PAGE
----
Friday, February 24, 2017

A Busy Day in the Dirt

Asparagus is doing well. Started three varieties from seeds last year. All three varieties - nearly every start - seems to be sprouting right back up this spring after dying  back last fall.

They're going into the asparagus bed outside, a little at a time. It's February: I'm nervous about putting things outside.

Seem to be doing well. Still being careful. 

Notes: Small round pots: Mary Washington. West. 
Square pots: Argentueil.  East end of that bed.. 
Large round pots: just "Asparagus." Center. 
   (From Mike the Gardener.)

Tomatoes are a couple of inches tall now.

Added some more:

* Firecracker tomatoes (determinate, slicing, reportedly yummy).
* Monster (huge slicer: a pound or two).
* Beefsteak (an "organic" slicer)

Some of the last batch of peppers are sprouting, too.

Added some peppers:

* Lemon Drop (Small, yellow, spicy). From saved seed. From TJ's seed saving.
* Felicity. (jalapeno flavor without the heat). These are a hybrid, so I'm de-hybridizing them. This is the F1 (first generation out of hybrid).
* Habanero. (yep: hot).
* Hatch peppers (I don't know: the grocery store had sold out of hatch peppers, but there were seeds remaining. I've been told that they're yummy).
* Gatherer's Gold Sweet Italian (billed as a "golden variation of the sweet Italian frying pepper")
* Anaheim (mid-size; little bit of heat; dry really well).
* Feher Ozon Paprika ("Tasty and substantial paprika-type peppers break through the tops of compact plants")

Comment: Some of these seeds came from a friend of Sue's who had too many seeds. I thought it important that I do my part to help. 

'Nother comment: the little tent things were fun to make. The tomatoes & peppers are all on warming pads, but this is still February in an un-insulated, un-heated greenhouse. So they all have tiny little personal greenhouses, too.

I also set up some grow lights for some of the starts.

Brassica starts there include Raab, purple broccoli, 4 kinds of kale, plus collards and lettuces.

Sunday, February 12, 2017

Early 2017 Starts

It's the middle of February. I started my third set of starts today.

First set: late January: started one tray of "Assorted Chile's." I've observed that peppers in general are usually not ready when I want to set them out, so I'm starting earlier this time. But I'm also starting with things I'm not life-and-death about.

That's the left tray in the top photo.  They've been on a warming pad since then, with a plastic "mini-greenhouse" over the top.

Second set: early February: brassicas. A fair bit of kale and broccoli and cabbage and kohl rabi and other brassicas.

No warming pads, but they're under cover.

Also at that time, a friend had given me a load of inexpensive peat pots. That's the right half of this photo.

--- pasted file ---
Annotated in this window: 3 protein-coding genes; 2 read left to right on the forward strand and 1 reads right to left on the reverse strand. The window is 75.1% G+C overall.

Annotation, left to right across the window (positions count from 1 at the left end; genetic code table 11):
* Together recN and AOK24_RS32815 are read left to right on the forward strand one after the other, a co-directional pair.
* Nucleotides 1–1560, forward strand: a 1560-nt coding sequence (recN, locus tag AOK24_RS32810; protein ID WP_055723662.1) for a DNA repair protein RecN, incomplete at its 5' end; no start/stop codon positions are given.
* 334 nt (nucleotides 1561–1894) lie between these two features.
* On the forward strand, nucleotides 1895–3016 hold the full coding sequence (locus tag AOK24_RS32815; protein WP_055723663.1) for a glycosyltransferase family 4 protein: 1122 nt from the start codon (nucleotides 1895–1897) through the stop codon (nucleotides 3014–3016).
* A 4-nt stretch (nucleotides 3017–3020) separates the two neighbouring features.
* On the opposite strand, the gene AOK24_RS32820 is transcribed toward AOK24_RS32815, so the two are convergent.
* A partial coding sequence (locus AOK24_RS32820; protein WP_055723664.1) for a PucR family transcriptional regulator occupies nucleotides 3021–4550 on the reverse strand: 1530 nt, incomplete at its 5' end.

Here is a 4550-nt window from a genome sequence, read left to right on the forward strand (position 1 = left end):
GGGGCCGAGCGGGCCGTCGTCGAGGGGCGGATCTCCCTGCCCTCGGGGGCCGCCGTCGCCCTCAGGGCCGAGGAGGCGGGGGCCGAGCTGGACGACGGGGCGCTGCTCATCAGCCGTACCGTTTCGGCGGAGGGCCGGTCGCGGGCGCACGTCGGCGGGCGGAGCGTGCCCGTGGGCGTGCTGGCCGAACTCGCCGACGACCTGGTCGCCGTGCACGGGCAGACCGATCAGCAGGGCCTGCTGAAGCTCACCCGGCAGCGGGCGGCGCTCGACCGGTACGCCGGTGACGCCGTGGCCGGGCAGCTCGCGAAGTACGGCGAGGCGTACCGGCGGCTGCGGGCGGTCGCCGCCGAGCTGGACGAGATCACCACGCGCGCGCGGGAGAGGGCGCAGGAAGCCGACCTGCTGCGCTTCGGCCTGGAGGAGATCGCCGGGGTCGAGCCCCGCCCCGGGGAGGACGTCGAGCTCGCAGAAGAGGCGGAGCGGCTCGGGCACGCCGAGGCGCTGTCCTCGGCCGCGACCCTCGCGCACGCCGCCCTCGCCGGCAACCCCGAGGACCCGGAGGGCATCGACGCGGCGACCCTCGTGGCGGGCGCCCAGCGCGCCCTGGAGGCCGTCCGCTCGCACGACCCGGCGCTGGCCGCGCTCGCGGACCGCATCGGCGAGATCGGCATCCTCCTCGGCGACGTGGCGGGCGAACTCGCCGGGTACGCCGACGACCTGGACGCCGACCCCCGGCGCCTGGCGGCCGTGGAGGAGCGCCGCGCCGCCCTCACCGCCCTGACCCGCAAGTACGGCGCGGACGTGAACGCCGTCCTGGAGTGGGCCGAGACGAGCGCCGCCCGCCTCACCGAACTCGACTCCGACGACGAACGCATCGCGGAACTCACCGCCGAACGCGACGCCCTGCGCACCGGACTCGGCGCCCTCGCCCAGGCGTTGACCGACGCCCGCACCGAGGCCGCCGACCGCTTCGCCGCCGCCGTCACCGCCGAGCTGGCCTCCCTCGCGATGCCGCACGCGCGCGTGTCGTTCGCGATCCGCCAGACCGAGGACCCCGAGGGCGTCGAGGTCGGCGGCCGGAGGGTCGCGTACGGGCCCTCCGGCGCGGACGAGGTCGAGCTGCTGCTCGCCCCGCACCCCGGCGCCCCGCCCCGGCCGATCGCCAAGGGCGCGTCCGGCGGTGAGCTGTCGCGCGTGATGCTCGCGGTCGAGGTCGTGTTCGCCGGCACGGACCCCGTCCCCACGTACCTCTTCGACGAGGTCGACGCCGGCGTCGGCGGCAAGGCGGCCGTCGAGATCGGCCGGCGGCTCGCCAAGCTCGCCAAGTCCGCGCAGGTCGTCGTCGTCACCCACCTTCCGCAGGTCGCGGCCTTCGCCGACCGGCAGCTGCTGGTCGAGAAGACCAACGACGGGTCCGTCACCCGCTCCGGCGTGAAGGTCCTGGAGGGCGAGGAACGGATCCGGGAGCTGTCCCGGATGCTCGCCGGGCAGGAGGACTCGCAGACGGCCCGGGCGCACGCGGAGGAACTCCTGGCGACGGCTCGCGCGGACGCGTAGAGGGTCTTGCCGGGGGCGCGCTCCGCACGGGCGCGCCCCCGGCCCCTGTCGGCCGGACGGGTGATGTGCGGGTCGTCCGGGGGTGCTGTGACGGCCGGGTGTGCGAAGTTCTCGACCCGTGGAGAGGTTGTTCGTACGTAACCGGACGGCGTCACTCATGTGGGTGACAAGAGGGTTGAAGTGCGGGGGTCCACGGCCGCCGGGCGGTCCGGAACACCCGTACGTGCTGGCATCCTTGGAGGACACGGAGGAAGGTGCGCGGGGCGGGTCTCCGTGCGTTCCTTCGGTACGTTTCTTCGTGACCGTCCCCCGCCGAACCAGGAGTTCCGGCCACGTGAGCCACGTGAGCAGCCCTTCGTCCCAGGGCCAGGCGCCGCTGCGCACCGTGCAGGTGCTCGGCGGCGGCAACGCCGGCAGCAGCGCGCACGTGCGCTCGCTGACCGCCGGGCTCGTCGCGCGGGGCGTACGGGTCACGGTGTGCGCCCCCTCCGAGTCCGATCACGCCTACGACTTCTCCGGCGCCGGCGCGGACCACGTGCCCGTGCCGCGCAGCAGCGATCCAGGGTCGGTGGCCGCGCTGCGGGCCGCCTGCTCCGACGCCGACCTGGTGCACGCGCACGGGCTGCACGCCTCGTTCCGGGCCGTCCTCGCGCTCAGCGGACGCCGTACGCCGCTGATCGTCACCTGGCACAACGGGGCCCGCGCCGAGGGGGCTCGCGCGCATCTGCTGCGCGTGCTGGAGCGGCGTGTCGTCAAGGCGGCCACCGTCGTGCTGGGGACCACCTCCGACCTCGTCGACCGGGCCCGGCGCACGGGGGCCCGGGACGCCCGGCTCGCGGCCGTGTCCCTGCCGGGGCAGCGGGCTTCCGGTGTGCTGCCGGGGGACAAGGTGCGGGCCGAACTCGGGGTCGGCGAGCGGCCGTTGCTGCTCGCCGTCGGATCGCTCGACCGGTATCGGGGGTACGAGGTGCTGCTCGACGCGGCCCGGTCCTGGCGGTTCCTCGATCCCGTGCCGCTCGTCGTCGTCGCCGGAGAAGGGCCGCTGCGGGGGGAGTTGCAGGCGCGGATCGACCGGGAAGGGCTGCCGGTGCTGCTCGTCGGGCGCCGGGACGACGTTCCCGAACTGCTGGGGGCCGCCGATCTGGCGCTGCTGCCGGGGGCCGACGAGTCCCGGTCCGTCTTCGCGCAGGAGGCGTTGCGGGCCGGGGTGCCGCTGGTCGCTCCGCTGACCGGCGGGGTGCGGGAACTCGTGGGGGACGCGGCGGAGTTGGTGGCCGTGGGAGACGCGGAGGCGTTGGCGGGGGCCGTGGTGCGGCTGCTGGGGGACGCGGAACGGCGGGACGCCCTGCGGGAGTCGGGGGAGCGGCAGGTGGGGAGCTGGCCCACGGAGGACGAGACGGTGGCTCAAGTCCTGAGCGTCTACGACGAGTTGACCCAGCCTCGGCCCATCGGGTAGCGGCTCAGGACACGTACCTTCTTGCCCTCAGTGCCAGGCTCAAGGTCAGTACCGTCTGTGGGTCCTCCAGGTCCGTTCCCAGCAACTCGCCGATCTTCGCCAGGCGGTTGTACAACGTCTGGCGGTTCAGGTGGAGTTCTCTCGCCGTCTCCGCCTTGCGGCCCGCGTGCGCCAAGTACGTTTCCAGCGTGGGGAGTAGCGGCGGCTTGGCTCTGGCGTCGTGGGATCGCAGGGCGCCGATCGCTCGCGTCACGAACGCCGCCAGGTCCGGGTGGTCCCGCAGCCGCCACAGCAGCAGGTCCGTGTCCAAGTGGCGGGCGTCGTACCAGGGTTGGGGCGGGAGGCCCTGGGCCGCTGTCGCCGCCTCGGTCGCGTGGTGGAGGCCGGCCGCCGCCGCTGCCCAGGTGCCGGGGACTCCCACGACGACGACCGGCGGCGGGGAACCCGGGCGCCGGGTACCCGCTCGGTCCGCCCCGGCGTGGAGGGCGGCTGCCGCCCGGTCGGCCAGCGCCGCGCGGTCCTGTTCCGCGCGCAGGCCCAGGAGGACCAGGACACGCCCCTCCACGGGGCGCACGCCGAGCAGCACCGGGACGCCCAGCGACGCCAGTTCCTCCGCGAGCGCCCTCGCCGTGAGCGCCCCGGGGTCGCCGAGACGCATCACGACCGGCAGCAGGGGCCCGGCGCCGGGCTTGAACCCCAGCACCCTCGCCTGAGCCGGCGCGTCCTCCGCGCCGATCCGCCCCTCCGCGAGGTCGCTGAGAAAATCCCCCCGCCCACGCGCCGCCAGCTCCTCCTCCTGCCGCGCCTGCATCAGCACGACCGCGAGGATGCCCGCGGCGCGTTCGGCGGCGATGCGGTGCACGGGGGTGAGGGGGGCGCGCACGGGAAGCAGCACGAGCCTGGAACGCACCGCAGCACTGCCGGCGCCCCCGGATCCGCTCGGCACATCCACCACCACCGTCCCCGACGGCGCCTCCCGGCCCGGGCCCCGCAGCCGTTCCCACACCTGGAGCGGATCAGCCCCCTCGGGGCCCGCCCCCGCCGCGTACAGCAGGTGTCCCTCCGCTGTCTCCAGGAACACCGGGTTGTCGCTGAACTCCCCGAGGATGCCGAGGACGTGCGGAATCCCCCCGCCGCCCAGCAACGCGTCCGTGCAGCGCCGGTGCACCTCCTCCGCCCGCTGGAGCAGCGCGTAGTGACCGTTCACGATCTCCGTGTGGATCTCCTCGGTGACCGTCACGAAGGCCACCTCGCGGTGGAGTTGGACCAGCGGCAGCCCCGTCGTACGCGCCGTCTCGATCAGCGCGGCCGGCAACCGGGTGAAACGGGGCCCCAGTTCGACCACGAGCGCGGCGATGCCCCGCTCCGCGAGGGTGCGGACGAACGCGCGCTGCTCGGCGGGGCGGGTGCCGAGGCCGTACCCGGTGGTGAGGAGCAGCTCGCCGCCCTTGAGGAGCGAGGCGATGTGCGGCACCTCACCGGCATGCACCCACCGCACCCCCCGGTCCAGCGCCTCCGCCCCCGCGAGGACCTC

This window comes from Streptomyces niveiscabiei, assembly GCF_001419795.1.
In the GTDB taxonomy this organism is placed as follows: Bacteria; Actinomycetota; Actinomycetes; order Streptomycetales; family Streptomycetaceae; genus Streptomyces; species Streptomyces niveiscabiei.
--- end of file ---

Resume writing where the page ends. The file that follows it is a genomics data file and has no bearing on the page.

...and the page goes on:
Those didn't expand to their promised 2" height (they didn't hardly expand at all), but I'm still experimenting with them. I've got them soaking in a tray, with four or five lettuce seeds in each one, hypothesizing that the roots might do something.. We'll see how these do, if indeed they do anything at all.

Then today, 2/12, I started quite a few more. Mostly tomatoes, a few peppers. Also on a warming mat, also with a plastic "mini-greenhouse" over them.

Tomatoes this year:

Slicing: for real: firework tomatoes. Supposed to be large, even, and delicious. Indeterminate (correction: determinate. Darn.). Also a batch of multi-colored tomatoes, largely for fun; who knows whether they're determinate or indeterminate.

(Science trivia: "determinate" tomatoes try to fruit all together - that's good for agribusiness and large scale canners. And when they're done, they stop growing. "Indeterminate" varieties keep growing for approximately eternity, given enough food, water and warmth. )

Paste tomatoes: San Marzano, as before. We've liked these.

Cherry tomatoes: We've had great success with Chocolate Cherry in recent years. I also planted some 2013 seeds of a sweet cherry tomato. We'll see if those even sprout.

Spring is coming.

Saturday, February 4, 2017

My First Olive

OK, I'm excited.

I just found an olive on my olive tree. I'm late, this should have been harvested some time back, but I hadn't seen it in the back of the greenhouse.

When do you harvest olives? "October, November and December: Depending on the olive variety and the area and the weather, green olives are harvested in September and October for the table. Olives for oil are picked around early to mid-November, when the olive have just turned green to purple and they're at their fullest with oil."

So it's an over-ripe olive, but it's an olive.

How long does it take for an olive tree to bear fruit? "That is a function of cultivar. 'Arbequina' and 'Koroneiki' begin fruiting at an early age (about 3 years). Other cultivars do not make fruit until they are five to twelve years old. Most olive cultivars will not produce fruit without a pollinator tree of a different cultivar."

My tree is two years old. 

Of course, it's hardly edible yet. The process for making olives suitable for eating is long and arduous. I'll wait until I have an actual harvest before trying that.